Ralph Lauren to Lay Off Thousands as Pandemic Dulls Luxury Fashion

Ralph Lauren to Lay Off Thousands as Pandemic Dulls Luxury Fashion
A security guard stands outside the Ralph Lauren store during the outbreak of the coronavirus disease (COVID-19), in Beverly Hills, Calif., on July 30, 2020. (Mario Anzuoni/Reuters)

Ralph Lauren Corp said on Tuesday it would cut 15 percent of its global workforce by the end of this fiscal year as the luxury retailer strives to lower costs and ride out the impact of COVID-19 on sales and shopping habits.

The New York-based fashion house, which has 530 stores globally, said the changes would see it move more business online.

The company did not say how many or what type of jobs could go, but based on its last reported total workforce of about 24,900 employees, the changes could impact more than 3,700 employees.

“The changes happening in the world around us have accelerated the shifts we saw pre-COVID, and we are fast-tracking some of our plans to match them,” Chief Executive Officer Patrice Louvet said.

The health crisis has hit demand for high-end handbags, apparel, and accessories as more customers hold back on non-essential spending, forcing many companies to slow their expansion plans.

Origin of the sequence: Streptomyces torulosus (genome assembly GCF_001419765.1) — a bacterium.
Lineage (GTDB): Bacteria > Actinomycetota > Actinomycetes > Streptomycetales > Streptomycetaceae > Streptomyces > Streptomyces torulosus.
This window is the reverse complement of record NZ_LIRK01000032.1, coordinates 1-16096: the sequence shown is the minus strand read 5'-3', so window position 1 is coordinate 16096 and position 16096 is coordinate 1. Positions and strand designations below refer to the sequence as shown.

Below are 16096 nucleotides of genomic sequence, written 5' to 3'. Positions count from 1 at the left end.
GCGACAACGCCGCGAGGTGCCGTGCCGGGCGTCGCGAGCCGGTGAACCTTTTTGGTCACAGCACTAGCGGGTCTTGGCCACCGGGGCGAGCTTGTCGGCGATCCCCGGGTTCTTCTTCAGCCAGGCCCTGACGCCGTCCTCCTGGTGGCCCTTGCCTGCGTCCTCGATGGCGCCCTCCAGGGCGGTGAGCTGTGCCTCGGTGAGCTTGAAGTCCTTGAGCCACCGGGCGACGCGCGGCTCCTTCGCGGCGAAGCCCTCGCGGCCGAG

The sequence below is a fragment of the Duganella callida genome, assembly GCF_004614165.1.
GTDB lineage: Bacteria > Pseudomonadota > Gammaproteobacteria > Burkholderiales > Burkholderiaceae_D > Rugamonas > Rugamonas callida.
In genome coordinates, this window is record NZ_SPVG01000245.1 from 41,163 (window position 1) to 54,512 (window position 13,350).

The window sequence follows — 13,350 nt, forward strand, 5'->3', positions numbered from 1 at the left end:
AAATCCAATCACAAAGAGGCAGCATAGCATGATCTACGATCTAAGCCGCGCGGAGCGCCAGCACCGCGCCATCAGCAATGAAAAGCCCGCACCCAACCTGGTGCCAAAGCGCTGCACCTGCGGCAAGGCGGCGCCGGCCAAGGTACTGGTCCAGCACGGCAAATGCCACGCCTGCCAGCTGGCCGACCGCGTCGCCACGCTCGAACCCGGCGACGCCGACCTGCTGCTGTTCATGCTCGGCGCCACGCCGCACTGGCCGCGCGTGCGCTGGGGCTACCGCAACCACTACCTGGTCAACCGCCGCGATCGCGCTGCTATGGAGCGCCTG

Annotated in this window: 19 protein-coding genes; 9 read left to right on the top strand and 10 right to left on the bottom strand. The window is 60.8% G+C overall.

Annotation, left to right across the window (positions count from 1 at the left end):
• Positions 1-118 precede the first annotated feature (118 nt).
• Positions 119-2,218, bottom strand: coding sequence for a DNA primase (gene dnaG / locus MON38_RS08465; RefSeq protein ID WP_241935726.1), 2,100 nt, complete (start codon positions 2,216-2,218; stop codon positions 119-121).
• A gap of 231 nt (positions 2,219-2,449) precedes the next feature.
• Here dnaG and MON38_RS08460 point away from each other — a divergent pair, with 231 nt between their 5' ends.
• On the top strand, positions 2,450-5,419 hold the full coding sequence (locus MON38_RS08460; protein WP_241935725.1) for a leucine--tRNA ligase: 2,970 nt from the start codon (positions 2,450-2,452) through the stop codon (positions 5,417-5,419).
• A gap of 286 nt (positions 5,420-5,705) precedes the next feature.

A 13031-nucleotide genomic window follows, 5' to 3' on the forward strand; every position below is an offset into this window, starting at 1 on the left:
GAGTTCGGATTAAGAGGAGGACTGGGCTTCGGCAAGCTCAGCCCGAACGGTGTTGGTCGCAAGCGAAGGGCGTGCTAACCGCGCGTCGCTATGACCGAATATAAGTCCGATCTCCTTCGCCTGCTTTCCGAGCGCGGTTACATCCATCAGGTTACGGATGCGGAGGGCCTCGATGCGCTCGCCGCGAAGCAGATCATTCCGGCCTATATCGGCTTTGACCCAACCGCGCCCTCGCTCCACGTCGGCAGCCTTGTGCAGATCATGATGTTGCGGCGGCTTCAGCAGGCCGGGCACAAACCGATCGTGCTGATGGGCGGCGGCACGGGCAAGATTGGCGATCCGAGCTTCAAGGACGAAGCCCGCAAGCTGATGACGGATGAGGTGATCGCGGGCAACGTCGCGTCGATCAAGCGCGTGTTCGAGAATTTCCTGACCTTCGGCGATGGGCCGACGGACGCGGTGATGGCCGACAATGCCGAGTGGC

It has also put the brakes on the industry’s biggest ever merger, with France’s LVMH trying to back out of its $16 billion deal to acquire Tiffany & Co.

Britain’s Burberry Group and luxury department store operator Harrods have also cut hundreds of jobs.

“After stores reopened, the second phase of recovery for retailers is looking at their balance sheets and how to improve profitability, and for high-end clothing companies, that often means closing stores or letting people go,” said Jessica Ramirez, retail analyst at Jane Hali & Associates.

However, online sales of luxury goods have surged and Ralph Lauren said it would invest in digital platforms to support e-commerce operations and expand product personalization.

The layoffs could result in gross annual pre-tax savings of about $180 million to $200 million, the company said. It expects to incur a one-time pre-tax charge of about $120 million to $160 million in fiscal 2021.

By Uday Sampath